TO BE OR NOT…
To mask or not to mask?
To school or not to school?
To Republican (Democrat) or not to Republican (Democrat)?
These are today’s questions, Hamlet. We seek your medieval wisdom. That’s right, today’s audience comes to you, a make-believe 17th century looney, for counsel.
To football or not to football?
To seed or not to seed?
To vote by mail or not to vote by mail?
Ham-bro, where are you when we need you? We need your timeless, yet admittedly off-beat vision. We need reassurance that, unlike you, we aren’t going nuts.
Whether ’tis nobler in the mind to suffer the slants and angles of outrageous media fortune…
To be accurate or not to be accurate?
That’s everyone’s question.
Where did you go for solid intel, Ham-pal? BBC? Reuters? Bromley’s Livery Stable and Pub? How did you make tough decisions back then? Cobblestone/parchment/shears?
You see, Ham-buddy, when that better-than-average-writer, Shakespeare, put those immortal words in your mouth, he was seeing 2020.
Employing his English Renaissance laced, pin-point clairvoyance, Shakespeare foretold today’s events.
Not convinced? Just read your next line, Ham-baby.
“To take arms against a sea of troubles and by opposing end them.”
Confounding statement that one, as during my exhaustive research, I found no evidence that Shakespeare had ever visited Portland.
Oh. Yeah. Sure. Maybe he was writing about climate change.
Or perhaps referring to January’s impeachment proceedings?
It’s true, Shakespeare was always up for a farce.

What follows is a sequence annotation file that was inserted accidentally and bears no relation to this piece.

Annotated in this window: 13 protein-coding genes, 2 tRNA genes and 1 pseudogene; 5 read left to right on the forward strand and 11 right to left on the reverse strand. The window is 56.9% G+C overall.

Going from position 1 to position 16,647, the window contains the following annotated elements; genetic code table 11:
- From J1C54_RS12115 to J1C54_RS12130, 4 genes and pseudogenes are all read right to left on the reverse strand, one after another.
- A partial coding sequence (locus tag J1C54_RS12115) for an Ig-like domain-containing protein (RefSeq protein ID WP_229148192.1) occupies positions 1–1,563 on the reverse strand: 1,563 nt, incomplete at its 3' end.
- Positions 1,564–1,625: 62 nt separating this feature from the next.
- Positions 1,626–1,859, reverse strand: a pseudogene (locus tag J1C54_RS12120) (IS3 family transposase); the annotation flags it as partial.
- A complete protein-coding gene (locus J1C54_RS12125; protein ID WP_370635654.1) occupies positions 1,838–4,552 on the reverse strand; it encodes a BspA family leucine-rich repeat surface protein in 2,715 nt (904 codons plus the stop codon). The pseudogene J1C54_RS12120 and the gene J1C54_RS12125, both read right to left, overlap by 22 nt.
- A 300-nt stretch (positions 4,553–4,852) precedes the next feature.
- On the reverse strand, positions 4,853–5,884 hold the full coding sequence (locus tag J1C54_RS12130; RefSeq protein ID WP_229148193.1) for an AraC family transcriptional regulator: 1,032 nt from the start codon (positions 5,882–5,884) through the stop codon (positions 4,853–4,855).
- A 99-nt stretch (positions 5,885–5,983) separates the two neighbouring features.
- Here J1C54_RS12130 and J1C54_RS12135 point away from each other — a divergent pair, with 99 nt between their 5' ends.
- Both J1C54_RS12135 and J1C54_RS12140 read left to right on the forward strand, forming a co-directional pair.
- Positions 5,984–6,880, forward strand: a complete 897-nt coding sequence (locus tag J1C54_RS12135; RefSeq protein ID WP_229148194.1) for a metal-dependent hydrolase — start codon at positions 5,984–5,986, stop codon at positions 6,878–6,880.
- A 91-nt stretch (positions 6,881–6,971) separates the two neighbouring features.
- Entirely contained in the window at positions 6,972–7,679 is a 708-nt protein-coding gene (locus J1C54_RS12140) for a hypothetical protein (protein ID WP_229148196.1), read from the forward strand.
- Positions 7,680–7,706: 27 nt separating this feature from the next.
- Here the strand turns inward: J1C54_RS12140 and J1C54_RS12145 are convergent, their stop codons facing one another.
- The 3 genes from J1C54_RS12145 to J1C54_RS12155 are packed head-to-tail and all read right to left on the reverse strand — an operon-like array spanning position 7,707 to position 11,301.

Face it, America, the Bard of Avon had us pegged centuries ago.
Now, Ham-bone, you go too far with this next phrase…”To die-to sleep”.
Put up a fight, would ya? We are. Don’t just stand there and eloquently compare dying to sleeping. Not manly.
Now in your defense, the Bard possibly put you on hydroxychloroquine. I was a unaware English mosquitoes carried malaria, but it could also be true that you were simply ahead of your time.
I must give credit where it is due. Later in your over-sharing, you make an admission:
“But that the dread of something after death, the undiscovered country, from whose bourn no traveller returns, puzzles the will, and makes us rather bear the ills we have than fly to others that we know not of?”
So let me get this straight, Ham-hocks. You are suggesting people in the year 2020 would rather endure two or three weeks facing downward on a gurney, in a coma, in an attempt to beat this virus than to experience what death’s “undiscovered country” offers?
To die or not to die?
That is the question.
Gotta hand it to ya, Shakespeare. Nailed it. You should write a self-help book.
So, Ham-prince, would you hang around for the next act? We need to hear more from you. Can you summon hope from times before to stir our souls and allow us…perchance to dream?
(Apologies to Will.)
Don Cunningham of Fremont is a freelance columnist.
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